XML file: get line number of XmlElement*?


#1

Hi chaps & chapettes,

(If you're in a hurry, jump to my question in bold).

I'm in the process of writing a PresetValidator class for my MIDI Processor plugin. The user will be hand rolling their own XML file to define the desired plugin behaviour, so I will need to provide very clear validation errors.

I'm loading the XML file into an XmlDocument and then using XmlElement's methods to validate each tag in turn. e.g.

bool PresetValidator::isNoteMessage (XmlElement* x) {
    if (x->hasTagName ("noteMessage") &&
        x->getNumAttributes() == 2 &&
        x->getIntAttribute ("pitch") >= 0 &&
        x->getIntAttribute ("pitch") <= 127 &&
        x->getIntAttribute ("velocity") >= 1 &&
        x->getIntAttribute ("velocity") <= 127 &&
        x->getNumChildElements() == 0)
    {
        return true;
    }

    errors << "<" << x->getTagName() << "> failed validation. The expected form is" <<
           "<noteMessage pitch=\"integer 0 to 127\" velocity=\"integer 1 to 127\" />";
    numErrors++;
    return false;
}

I would like to know if it's possible to get the line number within the XmlDocument of a given XmlElement* so I can let the user know where the encountered error is within the XML file.

Either that, or can anyone suggest an alternative, clear way of pointing the user to the location of an error when validating an XML file?

I'm also open to constructive criticism about my above method - I think it reads fairly clearly, but I'm sure it's possible to do things a lot more efficiently! I'm pretty new to C++ and JUCE, so any advice would be welcomed.

Many thanks in advance for your suggestions!

 


#2

Your code looks fine - I've seen much worse!

There's no line number info stored in the XmlElement structure - typically with XML the errors are syntactic, so line numbers are reported during parsing, but not retained afterwards. Very hard to go the opposite way and work backwards to a line number from the element.. You could write a parser that searches a file for tags and counts until it finds the index of the one that you're interested in, but that'd be quite a complicated task!


#3

Many thanks once again Jules for your super impressive support - I'm in London, so hope to buy you a beer at some point!

Does that mean that I'm approaching the task of validating an XML file against a schema in the wrong way i.e. That I should be writing a parser which handles the raw data line by line (rather than XmlElement by XmlElement)?

Or is the general approach of traversing the DOM and using XmlElement's methods OK, and I should just point the user to the location of any element(s) failing validation based on their hierarchical location within the element tree (rather than the line number), perhaps using XmlElement's findParentElementOf method?


#4

Seems like what you're doing is pretty sensible, it's just that I never added any way to get the line numbers per element.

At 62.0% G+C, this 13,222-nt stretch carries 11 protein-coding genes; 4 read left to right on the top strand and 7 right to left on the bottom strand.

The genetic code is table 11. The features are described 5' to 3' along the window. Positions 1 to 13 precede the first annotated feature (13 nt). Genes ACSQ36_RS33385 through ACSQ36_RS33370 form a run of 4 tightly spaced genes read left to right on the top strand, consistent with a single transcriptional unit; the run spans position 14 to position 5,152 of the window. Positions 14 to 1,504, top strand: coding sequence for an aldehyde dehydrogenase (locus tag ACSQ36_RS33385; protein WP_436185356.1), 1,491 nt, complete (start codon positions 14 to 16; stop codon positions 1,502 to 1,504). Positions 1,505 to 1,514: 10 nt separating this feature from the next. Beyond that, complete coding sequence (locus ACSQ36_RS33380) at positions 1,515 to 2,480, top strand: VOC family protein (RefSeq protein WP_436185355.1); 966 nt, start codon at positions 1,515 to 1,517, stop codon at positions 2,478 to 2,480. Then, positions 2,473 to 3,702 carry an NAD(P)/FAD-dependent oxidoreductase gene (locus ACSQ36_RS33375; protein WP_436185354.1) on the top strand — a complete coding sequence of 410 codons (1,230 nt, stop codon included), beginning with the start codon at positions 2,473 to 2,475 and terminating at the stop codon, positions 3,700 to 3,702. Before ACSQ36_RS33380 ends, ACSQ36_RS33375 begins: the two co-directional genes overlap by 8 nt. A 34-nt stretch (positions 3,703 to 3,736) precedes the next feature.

I think that if I hit this use-case in my own code, I'd probably fix it by add an option to XmlDocument so that you can provide a callback that is called for each parsed element (passing the line number). Then you could implement a callback that looks for your target element and remembers its line. That'd probably be the way to solve this with the least code duplication.


#5

Many thanks for the advice as always Jules, but I'm not sure I understand 100%. Did you mean:

A:

  • Add an optional callback parameter to XmlDocument::getDocumentElement
  • When first parsing a new XML preset file, give getDocumentElement the callback parameter 
  • For each element parsed, call the callback function and pass it the element's memory address and corresponding line number as parameters
  • The callback function stores in memory an object containing a LUT of XmlElement addresses and corresponding line numbers
  • When my PresetValidator::validate(XmlElement*) method is later called, it is able to get a line number for any XmlElement* from the LUT in memory

B:

Parse an XmlDocument using getDocumentElement as normal (no callback parameter), run the resulting XmlElement tree through my PresetValidator, then if/when an error is encountered:

  • Call getDocumentElement (again) on the offending XmlDocument, this time around give getDocumentElement the optional callback function parameter (and an XmlElement* we want the line number for?)
  • getDocumentElement iterates through the XML file's elements (again), this time calling the callback function for each element and passing as parameters the current XmlElement being parsed, its line number and the XmlElement that PresetValidator is looking for
  • the callback function tests each XmlElement for a match against the one we're looking for and then holds the corresponding line number (only) in memory. (I don't know how I would actually go about testing two XmlElements for a match if they aren't literally the same element with identical memory addresses).

C:

None of the above, you idiot!


#6

You could re-export the XML file, adding a parameter of your choice to the error, then use this to find and show the user with whatever post-processing you fancy?  Highlighter pen in a dialog box. 

It's not a perfect solution but it's quick to try.


#7

Yeah, I was roughly thinking like your B option. Would probably be a separate function rather than an optional parameter though, and it'd require a bit of care to avoiding adding any overhead to the normal parser to support something like this which is an incredibly rare edge-case.